Re: Strategy for updating the Process

> On Nov 5, 2015, at 19:42 , Stephen Zilles <> wrote:
>> -----Original Message-----
>> From: []
>> Sent: Thursday, November 05, 2015 11:34 AM
>> To: Stephen Zilles
>> Cc:
>> Subject: Re: Strategy for updating the Process
>>> On Nov 4, 2015, at 23:43 , Stephen Zilles <> wrote:
>>> There have been two recent discussions about choosing subjects for updates
>> to the W3C Process Document.
>>> 1.      A discussion in the October Process Dcoument Task Force Telcon
>> emphasized that first priority should be given to updates that (a) make the
>> W3C more agile and (b) fix structural problems, such as the current process for
>> participation by “member organization Members” (Issue 163).
>>> 2.      A discussion of the process and how it is being updated at the AC Open
>> Mike session at TPAC 2015 led to agreement that the process should be
>> updated to simplify where possible and to fix structural problems, but it should
>> not be updated just to make small improvements.
>> well, it wasn’t so much “small improvements” as re-wording or other editing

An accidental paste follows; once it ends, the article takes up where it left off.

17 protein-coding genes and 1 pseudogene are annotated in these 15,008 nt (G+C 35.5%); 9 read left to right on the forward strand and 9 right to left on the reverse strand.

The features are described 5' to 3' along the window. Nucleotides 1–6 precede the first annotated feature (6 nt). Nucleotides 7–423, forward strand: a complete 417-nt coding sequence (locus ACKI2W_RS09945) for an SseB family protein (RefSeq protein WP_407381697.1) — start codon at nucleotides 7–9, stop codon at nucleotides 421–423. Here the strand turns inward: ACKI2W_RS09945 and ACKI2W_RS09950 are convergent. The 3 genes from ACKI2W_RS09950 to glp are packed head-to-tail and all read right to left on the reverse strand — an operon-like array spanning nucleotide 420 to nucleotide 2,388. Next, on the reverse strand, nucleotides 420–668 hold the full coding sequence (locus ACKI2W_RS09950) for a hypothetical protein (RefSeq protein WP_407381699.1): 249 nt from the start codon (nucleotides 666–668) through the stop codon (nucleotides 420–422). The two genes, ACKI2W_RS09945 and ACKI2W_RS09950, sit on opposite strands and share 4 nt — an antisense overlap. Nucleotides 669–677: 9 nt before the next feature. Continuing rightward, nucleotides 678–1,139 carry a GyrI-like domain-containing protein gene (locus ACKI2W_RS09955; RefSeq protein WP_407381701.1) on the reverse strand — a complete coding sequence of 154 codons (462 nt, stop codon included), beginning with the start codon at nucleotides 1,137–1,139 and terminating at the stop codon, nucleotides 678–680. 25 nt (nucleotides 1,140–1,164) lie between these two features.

>> that might improve clarity — but might introduce changes or errors where
>> none was intended.  It’s not worth opening a section *merely* to fix its
>> wording, and dangerous.  But if we’re editing a section for other reasons, of
>> course we should make it as clear as possible.
> [SZ] I agree that the general point was that edits (for small points) can introduce confusion and unintended changes. Separately, however, we have a number of reasonable comments, some from you,  that were deferred in creating Process 2015. Since these topics were originally raised in an AC Review and the response was defer until the next revisions, do we not have the responsibility to respond these comments; for example, cleaning up and unifying the terminology for appeals.

yes, we should respond and make conscious choices on everything.

David Singer
Manager, Software Standards, Apple Inc.

Received on Friday, 6 November 2015 17:28:38 UTC